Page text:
WRS Compass, a Tampa-based environmental cleanup company, must pay $2.75 million to resolve a race discrimination case brought by the U.S. Equal Employment Opportunity Commission (EEOC), the agency recently announced.
The EEOC charged that seven black workers at a WRS worksite in Lake Calumet, Illinois, were subjected to a “campaign of harassment” including hangman’s nooses, persistent racial slurs, unfavorable equipment assignments, and physical threats from coworkers, including a foreman. One white worker reportedly used his backhoe to knock off a black worker’s hard hat. When two workers complained, they were laid off, the agency said. Four white workers who associated with black employees were also reportedly physically threatened and called derogatory names.
In a ruling denying summary judgment to WRS, an Illinois district judge wrote, “It is undisputed that WRS did not provide any harassment training to employees (whether union or management) at the Lake Calumet site and did not give its employees a phone number to contact the company’s health and safety officer or human resources department.”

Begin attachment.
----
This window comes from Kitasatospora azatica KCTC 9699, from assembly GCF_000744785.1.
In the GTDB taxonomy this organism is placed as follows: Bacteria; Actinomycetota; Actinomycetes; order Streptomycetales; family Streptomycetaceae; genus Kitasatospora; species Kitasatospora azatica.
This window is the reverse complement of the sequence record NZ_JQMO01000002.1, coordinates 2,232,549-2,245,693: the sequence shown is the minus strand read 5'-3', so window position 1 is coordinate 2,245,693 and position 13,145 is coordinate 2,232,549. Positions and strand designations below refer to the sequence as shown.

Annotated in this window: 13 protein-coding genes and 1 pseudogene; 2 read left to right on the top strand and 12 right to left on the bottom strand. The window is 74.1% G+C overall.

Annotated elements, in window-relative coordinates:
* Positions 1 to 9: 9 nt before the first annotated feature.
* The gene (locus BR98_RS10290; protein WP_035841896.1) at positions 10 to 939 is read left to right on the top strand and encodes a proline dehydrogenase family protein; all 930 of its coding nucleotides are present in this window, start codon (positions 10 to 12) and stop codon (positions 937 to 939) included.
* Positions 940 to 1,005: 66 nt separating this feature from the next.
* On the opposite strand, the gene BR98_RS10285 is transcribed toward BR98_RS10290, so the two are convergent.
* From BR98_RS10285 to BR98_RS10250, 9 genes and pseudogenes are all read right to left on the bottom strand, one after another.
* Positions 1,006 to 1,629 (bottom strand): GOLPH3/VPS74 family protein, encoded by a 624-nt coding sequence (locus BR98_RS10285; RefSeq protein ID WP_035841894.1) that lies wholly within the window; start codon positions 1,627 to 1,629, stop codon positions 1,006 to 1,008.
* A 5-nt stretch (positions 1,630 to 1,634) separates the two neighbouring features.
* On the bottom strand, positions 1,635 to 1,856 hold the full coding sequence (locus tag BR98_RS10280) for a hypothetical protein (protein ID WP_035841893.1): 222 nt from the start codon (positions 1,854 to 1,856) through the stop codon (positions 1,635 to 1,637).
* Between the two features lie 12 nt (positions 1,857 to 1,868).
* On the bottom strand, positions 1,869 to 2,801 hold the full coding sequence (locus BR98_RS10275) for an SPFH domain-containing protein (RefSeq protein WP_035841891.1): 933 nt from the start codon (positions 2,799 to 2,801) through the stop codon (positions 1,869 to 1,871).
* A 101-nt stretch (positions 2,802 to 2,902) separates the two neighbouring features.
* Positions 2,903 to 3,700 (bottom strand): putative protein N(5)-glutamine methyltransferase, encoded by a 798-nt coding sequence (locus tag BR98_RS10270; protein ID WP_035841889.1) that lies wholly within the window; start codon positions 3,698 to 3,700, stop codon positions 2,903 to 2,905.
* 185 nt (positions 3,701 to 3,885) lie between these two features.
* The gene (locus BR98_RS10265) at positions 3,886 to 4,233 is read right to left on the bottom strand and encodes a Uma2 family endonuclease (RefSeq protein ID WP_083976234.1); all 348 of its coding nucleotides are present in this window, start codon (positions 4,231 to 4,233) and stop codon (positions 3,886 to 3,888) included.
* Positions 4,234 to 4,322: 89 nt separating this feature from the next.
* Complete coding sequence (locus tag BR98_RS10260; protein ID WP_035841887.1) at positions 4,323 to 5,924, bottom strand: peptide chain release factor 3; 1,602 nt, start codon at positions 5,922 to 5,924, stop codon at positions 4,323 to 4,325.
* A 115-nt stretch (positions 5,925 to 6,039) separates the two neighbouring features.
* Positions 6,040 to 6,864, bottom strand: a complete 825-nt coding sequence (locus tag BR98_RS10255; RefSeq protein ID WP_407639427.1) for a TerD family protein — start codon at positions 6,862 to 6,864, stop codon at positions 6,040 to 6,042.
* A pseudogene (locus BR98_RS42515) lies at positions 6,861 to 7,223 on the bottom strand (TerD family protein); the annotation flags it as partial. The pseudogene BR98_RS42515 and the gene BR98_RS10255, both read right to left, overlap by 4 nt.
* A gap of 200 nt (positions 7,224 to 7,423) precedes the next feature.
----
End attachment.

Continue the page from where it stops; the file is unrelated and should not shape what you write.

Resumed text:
WRS argued that it had an antiharassment policy in force, but the judge noted that the company did not post it at the worksite until the day after a noose appeared on a truck. The judge found that a jury could conclude that “WRS, by allowing its harassment policy to gather dust in a corporate office, instead of being distributed to employees, did not take reasonable care to prevent harassment.”